Written on Saturday, 18 June 2022 07:44 13 comments Read more...
  • Oversubscription and Vacancies in Kent Primary Schools: 2022

    14th June Update: I am also working to include a look at the shift between allocation last year, and the number of pupils taking up their place at each school. Overall, there is little change, but some five hundred children across the county change schools. 

    There has been a small rise in the number of children offered places in Reception classes at the 437 Kent Infant and Primary schools in April since last year's allocations. This follows a sharp fall in numbers in 2020. There is also a net increase of 51 places available since last year as a few schools adjusted to their popularity or lack of it by changing provision. The biggest change is a welcome and sharp decrease in the number of families not receiving their first-choice school, down by 14%, to 1,695 out of a total of 17,288 offers. The most pressured area is Urban Maidstone with only 3% of its places left unfilled, almost half at one school. This is followed by Rural Canterbury with 4%, having 11 out of 17 empty places at one school. At the other end of the scale is Dover with 24% of its places empty.

    The most oversubscribed school is once again Brent Primary in Dartford, disappointing 64 first choices, followed by St George’s CofE in Gravesham, in its third year of operation, with 46. Nine schools have 60% or more of their places empty.   

    Brent Oversubscribed 2022 

     I look more closely below at: OversubscriptionOfsted and PerformanceKCC's School Commissioning PlanLocal Authority AllocationsVacancies;  What to do if given no school of your choice, and appealsand Cross County Movement, along with the situation in each District (links below), together with the remarkable outcome of allocations to Junior Schools. You will find the parallel 2021 article here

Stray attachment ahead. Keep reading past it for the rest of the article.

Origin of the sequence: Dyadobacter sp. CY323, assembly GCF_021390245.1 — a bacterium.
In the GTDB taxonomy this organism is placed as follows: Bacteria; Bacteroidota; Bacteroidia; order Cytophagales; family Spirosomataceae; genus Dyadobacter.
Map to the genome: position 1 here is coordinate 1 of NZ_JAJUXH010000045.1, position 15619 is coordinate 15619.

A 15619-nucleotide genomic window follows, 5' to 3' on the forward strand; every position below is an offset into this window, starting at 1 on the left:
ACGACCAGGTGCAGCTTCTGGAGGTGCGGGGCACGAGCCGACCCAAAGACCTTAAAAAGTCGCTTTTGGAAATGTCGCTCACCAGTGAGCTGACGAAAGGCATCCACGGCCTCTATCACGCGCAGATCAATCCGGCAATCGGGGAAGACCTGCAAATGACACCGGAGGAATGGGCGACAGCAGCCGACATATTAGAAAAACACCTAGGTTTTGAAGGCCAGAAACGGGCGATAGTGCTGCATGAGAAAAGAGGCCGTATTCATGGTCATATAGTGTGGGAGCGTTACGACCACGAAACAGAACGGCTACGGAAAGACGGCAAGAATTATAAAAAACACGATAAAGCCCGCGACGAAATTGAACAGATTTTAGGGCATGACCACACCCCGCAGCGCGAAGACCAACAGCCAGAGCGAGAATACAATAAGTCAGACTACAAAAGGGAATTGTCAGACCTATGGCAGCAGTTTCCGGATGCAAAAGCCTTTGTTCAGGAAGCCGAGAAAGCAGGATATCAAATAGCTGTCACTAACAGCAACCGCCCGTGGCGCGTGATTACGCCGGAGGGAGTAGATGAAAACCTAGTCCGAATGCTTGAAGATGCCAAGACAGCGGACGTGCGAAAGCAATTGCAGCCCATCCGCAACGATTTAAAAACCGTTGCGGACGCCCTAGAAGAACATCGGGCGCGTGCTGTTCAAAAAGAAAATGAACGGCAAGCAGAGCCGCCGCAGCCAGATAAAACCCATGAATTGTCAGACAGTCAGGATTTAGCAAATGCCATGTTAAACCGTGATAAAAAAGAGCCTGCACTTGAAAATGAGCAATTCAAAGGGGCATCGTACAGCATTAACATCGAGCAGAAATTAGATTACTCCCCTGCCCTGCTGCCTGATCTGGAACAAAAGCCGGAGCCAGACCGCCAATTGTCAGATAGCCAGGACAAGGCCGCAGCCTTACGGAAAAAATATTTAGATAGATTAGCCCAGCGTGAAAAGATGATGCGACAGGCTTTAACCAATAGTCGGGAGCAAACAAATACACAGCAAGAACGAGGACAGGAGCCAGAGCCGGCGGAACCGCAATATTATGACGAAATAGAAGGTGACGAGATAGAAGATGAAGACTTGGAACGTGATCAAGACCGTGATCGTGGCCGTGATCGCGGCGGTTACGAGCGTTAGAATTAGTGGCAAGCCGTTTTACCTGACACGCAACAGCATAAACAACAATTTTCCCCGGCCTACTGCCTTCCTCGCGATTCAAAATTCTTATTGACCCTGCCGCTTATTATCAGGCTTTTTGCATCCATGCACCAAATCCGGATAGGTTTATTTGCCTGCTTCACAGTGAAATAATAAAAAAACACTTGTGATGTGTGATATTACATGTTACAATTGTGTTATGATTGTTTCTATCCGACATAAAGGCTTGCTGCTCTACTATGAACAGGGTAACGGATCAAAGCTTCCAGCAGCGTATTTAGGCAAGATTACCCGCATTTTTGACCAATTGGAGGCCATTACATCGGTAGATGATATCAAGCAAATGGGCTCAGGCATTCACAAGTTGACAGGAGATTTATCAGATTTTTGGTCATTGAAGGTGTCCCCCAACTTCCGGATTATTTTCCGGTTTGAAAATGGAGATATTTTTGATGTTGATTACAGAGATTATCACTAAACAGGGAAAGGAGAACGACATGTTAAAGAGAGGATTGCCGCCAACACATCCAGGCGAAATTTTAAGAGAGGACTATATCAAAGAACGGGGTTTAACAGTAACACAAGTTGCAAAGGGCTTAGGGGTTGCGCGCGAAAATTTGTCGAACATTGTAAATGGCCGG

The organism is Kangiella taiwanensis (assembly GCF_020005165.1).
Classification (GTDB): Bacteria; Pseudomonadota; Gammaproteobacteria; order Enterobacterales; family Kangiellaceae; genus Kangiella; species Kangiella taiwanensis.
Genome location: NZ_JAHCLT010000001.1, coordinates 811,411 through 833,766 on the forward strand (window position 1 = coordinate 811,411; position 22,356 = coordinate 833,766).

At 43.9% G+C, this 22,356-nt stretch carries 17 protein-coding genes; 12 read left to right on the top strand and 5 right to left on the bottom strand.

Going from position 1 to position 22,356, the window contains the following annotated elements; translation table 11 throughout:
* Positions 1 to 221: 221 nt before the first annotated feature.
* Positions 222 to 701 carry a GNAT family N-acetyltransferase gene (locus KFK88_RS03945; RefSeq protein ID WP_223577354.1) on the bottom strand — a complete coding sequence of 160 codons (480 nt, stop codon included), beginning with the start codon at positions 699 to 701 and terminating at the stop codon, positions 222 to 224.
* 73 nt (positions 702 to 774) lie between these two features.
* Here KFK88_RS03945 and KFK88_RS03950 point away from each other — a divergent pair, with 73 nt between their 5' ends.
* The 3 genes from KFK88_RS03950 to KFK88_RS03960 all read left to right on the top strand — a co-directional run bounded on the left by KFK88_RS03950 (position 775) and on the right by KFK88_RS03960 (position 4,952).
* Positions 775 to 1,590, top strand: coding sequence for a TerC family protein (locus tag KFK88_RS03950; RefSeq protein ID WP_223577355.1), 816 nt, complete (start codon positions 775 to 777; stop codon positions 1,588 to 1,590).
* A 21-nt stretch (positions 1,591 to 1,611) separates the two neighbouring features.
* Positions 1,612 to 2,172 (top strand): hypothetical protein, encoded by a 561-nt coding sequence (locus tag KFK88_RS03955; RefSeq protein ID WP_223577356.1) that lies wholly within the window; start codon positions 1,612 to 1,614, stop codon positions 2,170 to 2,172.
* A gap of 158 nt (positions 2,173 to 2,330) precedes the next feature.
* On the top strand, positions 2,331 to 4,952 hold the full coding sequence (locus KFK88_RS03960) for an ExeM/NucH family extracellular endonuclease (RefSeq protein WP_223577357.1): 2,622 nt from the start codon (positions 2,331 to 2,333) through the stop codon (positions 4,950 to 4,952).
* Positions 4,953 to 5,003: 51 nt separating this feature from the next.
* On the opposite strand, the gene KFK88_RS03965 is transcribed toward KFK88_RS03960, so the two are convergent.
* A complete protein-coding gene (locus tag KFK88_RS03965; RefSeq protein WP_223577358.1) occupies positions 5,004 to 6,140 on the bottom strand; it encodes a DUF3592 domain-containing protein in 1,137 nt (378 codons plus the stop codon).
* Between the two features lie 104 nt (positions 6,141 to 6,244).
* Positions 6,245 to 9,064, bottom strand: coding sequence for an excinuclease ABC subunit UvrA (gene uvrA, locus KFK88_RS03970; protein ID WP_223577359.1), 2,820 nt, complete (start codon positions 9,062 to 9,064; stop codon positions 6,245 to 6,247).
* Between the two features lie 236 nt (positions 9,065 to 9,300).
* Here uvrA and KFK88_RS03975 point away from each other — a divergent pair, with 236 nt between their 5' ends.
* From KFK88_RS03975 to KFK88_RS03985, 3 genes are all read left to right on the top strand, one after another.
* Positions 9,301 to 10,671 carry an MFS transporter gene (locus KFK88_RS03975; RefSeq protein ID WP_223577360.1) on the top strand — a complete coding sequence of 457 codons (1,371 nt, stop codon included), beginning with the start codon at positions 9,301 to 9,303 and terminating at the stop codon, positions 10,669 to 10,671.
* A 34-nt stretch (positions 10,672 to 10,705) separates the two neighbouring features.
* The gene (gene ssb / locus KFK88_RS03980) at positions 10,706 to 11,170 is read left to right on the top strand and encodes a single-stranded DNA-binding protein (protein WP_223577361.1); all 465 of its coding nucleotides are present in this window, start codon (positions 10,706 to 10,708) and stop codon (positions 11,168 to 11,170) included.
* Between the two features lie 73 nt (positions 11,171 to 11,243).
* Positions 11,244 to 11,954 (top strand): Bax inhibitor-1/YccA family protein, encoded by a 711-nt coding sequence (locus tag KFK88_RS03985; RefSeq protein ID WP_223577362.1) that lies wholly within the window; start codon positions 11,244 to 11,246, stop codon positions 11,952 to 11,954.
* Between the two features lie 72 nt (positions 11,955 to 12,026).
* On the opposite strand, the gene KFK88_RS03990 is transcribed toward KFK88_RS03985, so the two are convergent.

You will find further advice on what to do if you haven't been offered the school of your choice here. There is an incidental extra in that I have included the high number of very out of date Ofsted  outcomes, one from as long ago as 2006, explored in the District links and here! 

    Written on Wednesday, 18 May 2022 18:47 2 comments Read more...
  • Proposal to Turn three Medway Grammar Schools Co-Educational is based on falsehood.

    You will find my response to the Consultation here

    See my follow up article here for more revelations.

    Medway Council is now consulting on a proposal to turn three of the five Medway single sex grammar schools into co-educational schools, and increasing the selection rate to reduce the pressure on non-selective school places.   I first considered an early version of this proposal in a previous article, but the consultation document is now published for public comment. It is riddled with false statements. The main falsehood is the claim that there is a shortage of Medway grammar school places for Medway Boys, apparently demonstrated by there being 454 Medway girls in Year 7 of local grammar schools last September and 402 boys. The reasons for the differential  are quite simply:The Medway Test is not fit for purpose and annually allows more girls than boys to pass, 2022 entry being typical with 445 Medway girls and 388 boys being found selective. For 2021 entry, not a single boy who had been unsuccessful in the Medway selection process was offered a Medway grammar school place on appeal. At least 38 girls were offered places. Previous years have a similar pattern.

    As a result, because there were insufficient local boys coming forward, Holcombe Grammar topped up with 64 out of county (ooc) boys on allocation this year, mainly from Bexley and Greenwich. The section in the Consultation on ‘How will this impact Medway girls?’, is quite simply a nonsense from beginning to end. Two separate proposals to change Holcombe Grammar to become co-educational have been put to the Schools Adjudicator in recent years. Twice they have been rejected, with myself quoted as the main objector, most recently here. This new proposal presents an even weaker case than these.

    Written on Friday, 06 May 2022 11:50 8 comments Read more...